plaintiff of his termination.
The letter provided seven reasons:
Plaintiff maintains that Rackliffe was the first to use the
“n-word.” Plaintiff made this claim for the first time in an
affidavit submitted with his opposition to the motion for summary
judgment and did not mention it in his deposition.
(1) he failed to conduct himself in a professional and
cooperative manner, which was disruptive and resulted in an
unproductive work environment, (2) he had been cautioned about
his conduct repeatedly, (3) he was no longer effective in
performing supervisory duties required of his position, (4) he
had demonstrated his unwillingness to perform tasks assigned to
him, (5) he had been insubordinate to his supervisor, (6) he had
repeatedly made racial slurs after being told such language would
not be tolerated, and (7) he no longer had the confidence of the
Department Director that his work would be productive and in the
best interests of the Town.
On December 2, 2002, a termination hearing was held.
Plaintiff presented evidence to the Board of Selectmen (“the
Board”), and the Town’s attorney informed them of the 2001 CHRO
The Board voted unanimously to uphold the
On December 5, 2002, the Union filed a grievance on
plaintiff’s behalf challenging his termination.
The State Board
of Mediation and Arbitration (“SBMA”) stayed the grievance
proceeding on April 14, 2004, as a result of this lawsuit.
April 29, 2004, plaintiff filed a CHRO complaint alleging that
the SBMA had stayed his grievance in retaliation for his previous
On June 23, 2004, James Castelot, the Union
representative, wrote a letter to the SBMA requesting that the
stay be lifted.
The Town did not object.
The SBMA subsequently appointed a different panel and heard
On March 15, 2006, it issued its award.
that plaintiff had not been terminated for just cause because he
had not been progressively warned about his conduct.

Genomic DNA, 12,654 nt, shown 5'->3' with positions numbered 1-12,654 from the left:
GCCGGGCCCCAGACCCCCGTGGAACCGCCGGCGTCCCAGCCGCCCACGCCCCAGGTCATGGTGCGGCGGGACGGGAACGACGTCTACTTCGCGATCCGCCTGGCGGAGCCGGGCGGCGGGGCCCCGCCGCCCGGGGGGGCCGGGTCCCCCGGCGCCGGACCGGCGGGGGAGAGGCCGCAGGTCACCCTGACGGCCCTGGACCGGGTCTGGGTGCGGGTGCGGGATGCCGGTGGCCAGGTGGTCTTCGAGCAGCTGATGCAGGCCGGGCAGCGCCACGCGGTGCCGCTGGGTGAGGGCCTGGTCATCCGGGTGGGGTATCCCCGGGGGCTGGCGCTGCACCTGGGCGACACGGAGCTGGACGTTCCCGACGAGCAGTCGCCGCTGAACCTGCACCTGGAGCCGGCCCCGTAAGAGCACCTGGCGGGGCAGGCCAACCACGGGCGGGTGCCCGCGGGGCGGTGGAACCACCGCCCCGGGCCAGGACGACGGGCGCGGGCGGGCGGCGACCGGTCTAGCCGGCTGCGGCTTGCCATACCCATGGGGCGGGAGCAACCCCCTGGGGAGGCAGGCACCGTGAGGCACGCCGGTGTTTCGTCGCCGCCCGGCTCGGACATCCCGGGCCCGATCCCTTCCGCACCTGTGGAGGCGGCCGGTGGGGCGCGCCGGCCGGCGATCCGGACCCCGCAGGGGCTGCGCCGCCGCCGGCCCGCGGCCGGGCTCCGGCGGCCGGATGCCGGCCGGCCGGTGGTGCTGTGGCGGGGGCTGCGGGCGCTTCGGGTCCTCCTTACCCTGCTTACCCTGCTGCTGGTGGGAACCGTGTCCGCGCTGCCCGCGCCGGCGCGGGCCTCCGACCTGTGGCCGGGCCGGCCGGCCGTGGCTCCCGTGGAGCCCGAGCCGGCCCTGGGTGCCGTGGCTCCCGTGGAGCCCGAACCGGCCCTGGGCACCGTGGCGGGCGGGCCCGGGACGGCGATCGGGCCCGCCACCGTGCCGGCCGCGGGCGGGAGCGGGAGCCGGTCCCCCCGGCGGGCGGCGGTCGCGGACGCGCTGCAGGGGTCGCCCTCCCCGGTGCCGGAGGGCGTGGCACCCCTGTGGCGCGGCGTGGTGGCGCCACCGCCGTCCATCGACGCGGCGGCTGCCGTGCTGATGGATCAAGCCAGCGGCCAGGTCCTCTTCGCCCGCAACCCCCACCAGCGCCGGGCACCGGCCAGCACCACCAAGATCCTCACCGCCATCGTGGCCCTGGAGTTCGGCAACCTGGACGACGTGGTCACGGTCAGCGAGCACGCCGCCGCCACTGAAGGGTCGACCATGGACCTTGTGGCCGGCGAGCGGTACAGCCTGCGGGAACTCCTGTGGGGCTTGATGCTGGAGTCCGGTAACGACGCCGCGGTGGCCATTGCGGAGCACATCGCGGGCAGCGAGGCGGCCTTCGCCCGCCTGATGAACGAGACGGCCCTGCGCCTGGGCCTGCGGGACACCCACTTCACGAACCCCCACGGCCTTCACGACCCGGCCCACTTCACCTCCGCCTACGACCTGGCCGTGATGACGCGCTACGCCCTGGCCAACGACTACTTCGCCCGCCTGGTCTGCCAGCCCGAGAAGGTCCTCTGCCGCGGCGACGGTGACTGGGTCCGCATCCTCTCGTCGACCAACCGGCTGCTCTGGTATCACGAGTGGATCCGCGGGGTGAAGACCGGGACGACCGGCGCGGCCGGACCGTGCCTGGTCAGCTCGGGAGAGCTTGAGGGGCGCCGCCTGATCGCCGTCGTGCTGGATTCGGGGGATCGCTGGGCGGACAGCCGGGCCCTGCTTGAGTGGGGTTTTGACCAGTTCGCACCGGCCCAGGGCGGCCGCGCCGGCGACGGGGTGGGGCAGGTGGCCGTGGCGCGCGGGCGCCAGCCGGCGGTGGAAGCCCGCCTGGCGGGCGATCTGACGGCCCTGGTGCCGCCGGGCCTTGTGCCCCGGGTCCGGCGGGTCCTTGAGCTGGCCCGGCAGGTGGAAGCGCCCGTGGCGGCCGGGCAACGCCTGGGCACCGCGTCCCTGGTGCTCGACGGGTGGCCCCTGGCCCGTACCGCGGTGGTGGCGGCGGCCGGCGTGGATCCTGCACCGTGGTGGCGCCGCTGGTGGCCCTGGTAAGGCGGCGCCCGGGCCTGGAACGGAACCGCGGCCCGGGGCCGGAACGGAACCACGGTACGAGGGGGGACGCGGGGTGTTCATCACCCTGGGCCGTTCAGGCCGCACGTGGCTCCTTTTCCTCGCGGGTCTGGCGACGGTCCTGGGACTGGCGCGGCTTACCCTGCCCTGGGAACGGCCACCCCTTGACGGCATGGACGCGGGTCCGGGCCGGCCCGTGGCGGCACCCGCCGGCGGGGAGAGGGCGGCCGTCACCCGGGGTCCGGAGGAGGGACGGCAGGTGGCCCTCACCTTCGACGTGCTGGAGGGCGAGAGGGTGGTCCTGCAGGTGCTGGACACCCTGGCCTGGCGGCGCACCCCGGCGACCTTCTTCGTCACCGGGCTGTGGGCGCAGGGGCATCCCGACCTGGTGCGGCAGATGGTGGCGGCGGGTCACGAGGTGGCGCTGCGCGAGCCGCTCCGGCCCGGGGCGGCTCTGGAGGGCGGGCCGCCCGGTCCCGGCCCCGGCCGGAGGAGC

It did not
view his repeated use of the “n-word” as sufficient in itself to
end his long career.
It converted his termination into a
suspension without pay, and ordered him reinstated but demoted to
a non-supervisory position.
The panel noted that, “in light of
the fact that he was the architect of a considerable portion of
his difficulty, and has been receiving pension benefits as a
result of his retirement, no award of back pay or other make
whole provisions are warranted.”
Believing he was entitled to additional back benefits,
plaintiff moved unsuccessfully to vacate this award.
filed a new grievance seeking to force the Town to comply with
On March 25, 2008, a different SBMA panel found that
the award did not require the payment of any additional benefits,
and that the Town had therefore fully complied with it.
res judicata barred the new grievance.
Rachel M. Baird, then sent a letter to Town Personnel Director
Thomas Hamilton stating that the payments received after
plaintiff’s termination should be treated as wages rather than
pension benefits because plaintiff had never submitted a valid
request for benefits (his only submission having been deficient).
The Pension Boarded voted 4-1 to deny this request, with one
The ADA makes it unlawful for an employer to "discriminate
against any individual because such individual has opposed any
act or practice made unlawful by this chapter or because such
individual made a charge, testified, assisted, or participated in
any manner in an investigation, proceeding, or hearing under this
42 U.S.C. 12203(a).
The McDonnell Douglas burden
shifting framework applies to retaliation claims brought pursuant
to this section of the ADA.
713, 719 (2d Cir. 2002).5
Treglia v. Town of Manlius, 313 F.3d
In order to establish a prima facie